Forgings provide both surface and internal integrity that optimizes gear properties. The defects commonly found in castings are not found in forgings since the material has been significantly worked to ensure a fine-grained structure and to ensure that there are no voids or porosity.

When your application requires reliability (longer fatigue life), repeatability of mechanical properties (clean steel with beneficial grain flow), and the ability to perform in adverse conditions, a forged part is the choice of informed designers.


1) Craig V. Darragh, “Engineered Gear Steels: A Review,” Gear Technology, November/December 2002

2) Department of Energy Project Fact Sheet, “Model Will Teach Mechanisms of Porosity Formation and Enable Foundries to Implement Preventive Measures,” January 2001

The Forging Industry Educational and Research Foundation

Established in 1961, the Forging Industry Educational and Research Foundation (FIERF) is a 501(c)(3) tax-exempt organization. Operating as a “supporting organization” to the Forging Industry Association, the foundation’s mission is to support the forging industry through technology development and education. Its primary activities involve:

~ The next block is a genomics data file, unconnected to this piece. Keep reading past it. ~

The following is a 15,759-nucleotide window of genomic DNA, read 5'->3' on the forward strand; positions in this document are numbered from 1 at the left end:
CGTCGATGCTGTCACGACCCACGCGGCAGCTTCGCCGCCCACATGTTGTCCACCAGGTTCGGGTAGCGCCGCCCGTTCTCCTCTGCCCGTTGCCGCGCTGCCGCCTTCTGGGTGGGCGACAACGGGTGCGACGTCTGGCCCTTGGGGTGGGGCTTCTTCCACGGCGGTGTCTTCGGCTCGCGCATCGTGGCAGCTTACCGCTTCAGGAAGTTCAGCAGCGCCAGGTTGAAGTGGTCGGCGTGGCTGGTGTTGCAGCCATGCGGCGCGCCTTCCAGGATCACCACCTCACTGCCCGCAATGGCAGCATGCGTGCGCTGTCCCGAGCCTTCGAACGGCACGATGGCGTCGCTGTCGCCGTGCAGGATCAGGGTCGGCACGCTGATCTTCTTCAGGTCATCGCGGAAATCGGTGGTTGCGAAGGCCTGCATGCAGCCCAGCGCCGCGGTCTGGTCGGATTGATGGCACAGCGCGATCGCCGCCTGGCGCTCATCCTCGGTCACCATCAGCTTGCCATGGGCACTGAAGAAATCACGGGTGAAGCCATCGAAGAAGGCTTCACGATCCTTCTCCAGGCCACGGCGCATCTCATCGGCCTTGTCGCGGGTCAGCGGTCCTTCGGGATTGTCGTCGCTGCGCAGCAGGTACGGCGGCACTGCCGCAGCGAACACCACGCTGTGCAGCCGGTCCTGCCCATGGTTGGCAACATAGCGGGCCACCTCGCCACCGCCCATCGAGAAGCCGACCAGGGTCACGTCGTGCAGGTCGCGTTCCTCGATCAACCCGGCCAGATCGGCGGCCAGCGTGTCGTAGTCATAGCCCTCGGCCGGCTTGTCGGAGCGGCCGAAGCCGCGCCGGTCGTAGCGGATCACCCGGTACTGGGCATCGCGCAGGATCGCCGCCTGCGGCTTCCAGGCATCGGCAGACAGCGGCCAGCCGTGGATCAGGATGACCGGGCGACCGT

Research and Development
• Providing a medium for forging and related industry collaborative research
• Funding technology development
• Transfering technology to forging industry and users
Technical Education
• Fostering forging curriculum and experiential training in university engineering departments
• Providing scholarships to encourage careers in the forging and related industries
• Seeking support from government, industry, and individual sources to grow programs to fulfill research and education goals

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director of Research and Education, Forging Industry Association, Forging Industry Educational and Research Foundation—has 41 years of technical and management experience in the bearings, nuclear, and forging industries. In his current position he is responsible for developing industry-wide technology programs to increase the global competitiveness of the North American forging industry. He is also a member of the Industrial Heating Equipment Association’s (IHEA) Process Heating Steering Committee. To learn more call (216) 781-6260, send e-mail to, or go online to [].